SACRAMENTO COUNTY, Calif. — Nathaniel Colley, the first Black attorney in Sacramento to open a law firm, will soon have the honor of having a school named after him as construction is underway in Sacramento County.
The school could open as early as this summer.
The Sacramento City Council also recently unanimously adopted an ordinance placing Colley's midtown office on the Sacramento Register of Historic and Cultural Resources.
Documentarian Chris Lango has spent the last 10 years studying Colley's life and work, which included winning federal anti-discrimination lawsuits and even arguing in front of the U.S. Supreme Court.
"To really understand and learn about these battles that he fought and won right here in Sacramento," Lango said. "Sacramento was the battleground, but the impact was across the country."
Colley discovered the Sacramento Housing Authority segregated Black residents at New Helvetia Public Housing into just 16 of their 310 units. He also won an injunction in 1952 that put a stop to that practice.
It was one of the early victories in the civil rights movement. He also won a case barring private developers from receiving federal funds when discriminating based on race.
"He boiled that argument down to the judge in his closing argument by saying he who dips his hand into the pocket of the federal treasury must not complain if a little Democracy clings to it," Lango said. "The judge bought that argument and Colley won the suit. He then went on to help integrate all housing."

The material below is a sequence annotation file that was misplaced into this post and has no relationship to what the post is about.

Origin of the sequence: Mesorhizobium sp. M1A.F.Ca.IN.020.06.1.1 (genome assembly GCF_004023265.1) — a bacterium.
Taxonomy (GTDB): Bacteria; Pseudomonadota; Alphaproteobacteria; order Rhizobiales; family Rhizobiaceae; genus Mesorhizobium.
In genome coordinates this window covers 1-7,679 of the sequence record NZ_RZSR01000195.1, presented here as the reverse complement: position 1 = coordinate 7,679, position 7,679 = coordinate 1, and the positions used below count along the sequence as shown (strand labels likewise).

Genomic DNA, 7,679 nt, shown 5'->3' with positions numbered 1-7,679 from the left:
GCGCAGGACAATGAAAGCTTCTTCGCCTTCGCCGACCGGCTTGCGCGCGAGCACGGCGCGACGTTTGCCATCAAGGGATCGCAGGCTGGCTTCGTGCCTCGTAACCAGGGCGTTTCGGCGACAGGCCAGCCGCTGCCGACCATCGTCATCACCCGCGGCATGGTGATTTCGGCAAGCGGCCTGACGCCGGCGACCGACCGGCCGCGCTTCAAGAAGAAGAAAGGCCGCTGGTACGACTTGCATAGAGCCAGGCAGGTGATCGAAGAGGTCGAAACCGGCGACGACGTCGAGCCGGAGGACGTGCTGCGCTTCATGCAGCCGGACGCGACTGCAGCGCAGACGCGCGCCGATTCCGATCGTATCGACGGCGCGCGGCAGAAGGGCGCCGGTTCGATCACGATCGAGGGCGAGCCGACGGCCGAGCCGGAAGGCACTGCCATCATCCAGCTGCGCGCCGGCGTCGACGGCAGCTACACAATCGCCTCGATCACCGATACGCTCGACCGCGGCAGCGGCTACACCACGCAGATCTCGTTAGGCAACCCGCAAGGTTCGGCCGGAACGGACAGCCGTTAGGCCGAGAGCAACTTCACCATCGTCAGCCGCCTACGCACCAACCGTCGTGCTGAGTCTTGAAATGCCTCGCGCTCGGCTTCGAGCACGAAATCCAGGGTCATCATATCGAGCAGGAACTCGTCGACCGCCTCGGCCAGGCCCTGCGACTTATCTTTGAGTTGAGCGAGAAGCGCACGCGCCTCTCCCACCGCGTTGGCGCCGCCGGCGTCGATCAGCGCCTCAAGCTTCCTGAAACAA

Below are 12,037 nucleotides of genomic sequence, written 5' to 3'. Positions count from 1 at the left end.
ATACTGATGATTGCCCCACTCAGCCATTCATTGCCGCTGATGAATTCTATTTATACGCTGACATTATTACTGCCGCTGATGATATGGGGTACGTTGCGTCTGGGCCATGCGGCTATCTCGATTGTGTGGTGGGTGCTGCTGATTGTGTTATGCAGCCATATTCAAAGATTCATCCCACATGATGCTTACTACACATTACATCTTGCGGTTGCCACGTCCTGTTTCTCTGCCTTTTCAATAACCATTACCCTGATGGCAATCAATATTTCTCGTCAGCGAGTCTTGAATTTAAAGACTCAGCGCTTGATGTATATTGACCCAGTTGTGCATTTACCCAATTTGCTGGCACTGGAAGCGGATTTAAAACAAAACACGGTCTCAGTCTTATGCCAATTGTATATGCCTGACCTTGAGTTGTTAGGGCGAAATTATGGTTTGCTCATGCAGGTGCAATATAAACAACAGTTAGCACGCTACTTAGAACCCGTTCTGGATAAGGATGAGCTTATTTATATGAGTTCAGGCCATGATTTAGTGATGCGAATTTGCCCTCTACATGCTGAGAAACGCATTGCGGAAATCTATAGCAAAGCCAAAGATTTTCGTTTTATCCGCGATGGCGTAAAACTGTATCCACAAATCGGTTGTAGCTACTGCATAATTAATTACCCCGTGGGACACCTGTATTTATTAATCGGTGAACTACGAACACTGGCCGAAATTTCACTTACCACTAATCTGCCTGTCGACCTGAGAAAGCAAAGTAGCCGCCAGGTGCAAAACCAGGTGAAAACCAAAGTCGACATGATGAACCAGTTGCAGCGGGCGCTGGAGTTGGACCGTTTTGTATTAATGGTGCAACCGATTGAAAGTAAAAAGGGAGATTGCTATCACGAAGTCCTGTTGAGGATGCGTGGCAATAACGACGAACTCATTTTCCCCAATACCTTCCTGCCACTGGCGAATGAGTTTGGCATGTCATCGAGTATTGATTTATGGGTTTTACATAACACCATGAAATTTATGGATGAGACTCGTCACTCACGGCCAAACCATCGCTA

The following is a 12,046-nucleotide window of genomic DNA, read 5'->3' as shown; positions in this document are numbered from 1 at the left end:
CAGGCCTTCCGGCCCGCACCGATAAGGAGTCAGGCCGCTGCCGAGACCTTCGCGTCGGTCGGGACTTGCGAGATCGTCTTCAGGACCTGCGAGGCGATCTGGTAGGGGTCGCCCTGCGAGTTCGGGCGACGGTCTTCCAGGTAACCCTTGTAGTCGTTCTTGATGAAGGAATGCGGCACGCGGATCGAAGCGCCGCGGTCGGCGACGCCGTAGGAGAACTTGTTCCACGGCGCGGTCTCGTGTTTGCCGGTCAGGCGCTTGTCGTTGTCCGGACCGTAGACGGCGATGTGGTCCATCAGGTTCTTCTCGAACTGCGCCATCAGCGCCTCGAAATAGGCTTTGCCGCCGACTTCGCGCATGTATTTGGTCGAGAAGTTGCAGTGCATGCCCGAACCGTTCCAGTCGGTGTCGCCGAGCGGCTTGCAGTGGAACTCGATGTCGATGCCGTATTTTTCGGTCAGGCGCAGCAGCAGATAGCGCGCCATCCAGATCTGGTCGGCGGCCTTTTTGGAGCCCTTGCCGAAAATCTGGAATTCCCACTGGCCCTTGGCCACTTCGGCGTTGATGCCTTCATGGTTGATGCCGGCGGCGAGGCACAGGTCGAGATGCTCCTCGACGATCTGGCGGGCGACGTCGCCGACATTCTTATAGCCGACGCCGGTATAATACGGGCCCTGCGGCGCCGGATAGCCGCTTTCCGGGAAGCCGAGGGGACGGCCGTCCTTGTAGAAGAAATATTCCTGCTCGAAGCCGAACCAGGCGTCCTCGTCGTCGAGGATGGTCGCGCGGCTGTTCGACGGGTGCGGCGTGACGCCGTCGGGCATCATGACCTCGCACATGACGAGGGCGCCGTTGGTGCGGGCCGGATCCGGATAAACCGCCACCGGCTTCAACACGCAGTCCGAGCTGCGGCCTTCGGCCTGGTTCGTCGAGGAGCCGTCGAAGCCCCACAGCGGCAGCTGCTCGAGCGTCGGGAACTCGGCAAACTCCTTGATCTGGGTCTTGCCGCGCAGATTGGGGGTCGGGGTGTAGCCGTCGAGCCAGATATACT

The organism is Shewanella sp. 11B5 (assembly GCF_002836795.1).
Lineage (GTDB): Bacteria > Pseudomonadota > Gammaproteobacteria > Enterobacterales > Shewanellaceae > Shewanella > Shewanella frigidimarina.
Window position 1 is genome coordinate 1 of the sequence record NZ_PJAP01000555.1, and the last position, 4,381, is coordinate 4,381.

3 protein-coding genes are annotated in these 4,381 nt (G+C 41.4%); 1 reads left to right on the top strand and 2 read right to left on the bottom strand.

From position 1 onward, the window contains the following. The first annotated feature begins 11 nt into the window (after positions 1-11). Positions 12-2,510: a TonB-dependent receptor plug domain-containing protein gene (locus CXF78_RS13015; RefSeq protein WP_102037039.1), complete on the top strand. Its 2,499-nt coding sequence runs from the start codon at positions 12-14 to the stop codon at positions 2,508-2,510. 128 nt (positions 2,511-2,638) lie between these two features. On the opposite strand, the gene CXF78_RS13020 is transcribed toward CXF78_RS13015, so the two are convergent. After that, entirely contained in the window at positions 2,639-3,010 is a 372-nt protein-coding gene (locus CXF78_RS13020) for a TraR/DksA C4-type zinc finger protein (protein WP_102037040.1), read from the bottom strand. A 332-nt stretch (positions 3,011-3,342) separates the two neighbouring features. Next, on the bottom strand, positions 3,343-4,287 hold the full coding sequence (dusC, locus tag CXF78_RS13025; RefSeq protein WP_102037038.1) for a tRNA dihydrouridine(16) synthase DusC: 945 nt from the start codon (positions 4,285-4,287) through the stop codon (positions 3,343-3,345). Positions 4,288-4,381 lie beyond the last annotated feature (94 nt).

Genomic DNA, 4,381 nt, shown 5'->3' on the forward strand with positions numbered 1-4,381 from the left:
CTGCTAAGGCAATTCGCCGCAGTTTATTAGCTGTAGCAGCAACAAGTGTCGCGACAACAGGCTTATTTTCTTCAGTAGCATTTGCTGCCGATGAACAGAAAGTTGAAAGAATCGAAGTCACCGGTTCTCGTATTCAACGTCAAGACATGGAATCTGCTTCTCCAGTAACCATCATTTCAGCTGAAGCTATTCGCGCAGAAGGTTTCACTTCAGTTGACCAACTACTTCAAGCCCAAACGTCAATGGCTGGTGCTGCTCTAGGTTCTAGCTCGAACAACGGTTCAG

Former President John F. Kennedy would also appoint Colley to a commission to study desegregation in the US Armed Forces.
"He was also the first African-American on the California State Board of Education where he got textbooks changed to properly reflect the accomplishments of Blacks," Lango said.
Above all else, Colley was a loving father and devoted husband, married for 50 years before passing away in 1992 at his ranch in Elk Grove. Ola Marie Brown, Colley's daughter, does not know how her father would take all of this recognition because he was a modest man. She remembers her mother and father fighting to raise their children in Land Park, becoming the first Black family to integrate into the neighborhood.
"My parents were pioneers," Brown said. "That's how I like to describe it. They were pioneers in their belief system that everybody should be able to live where they want to live."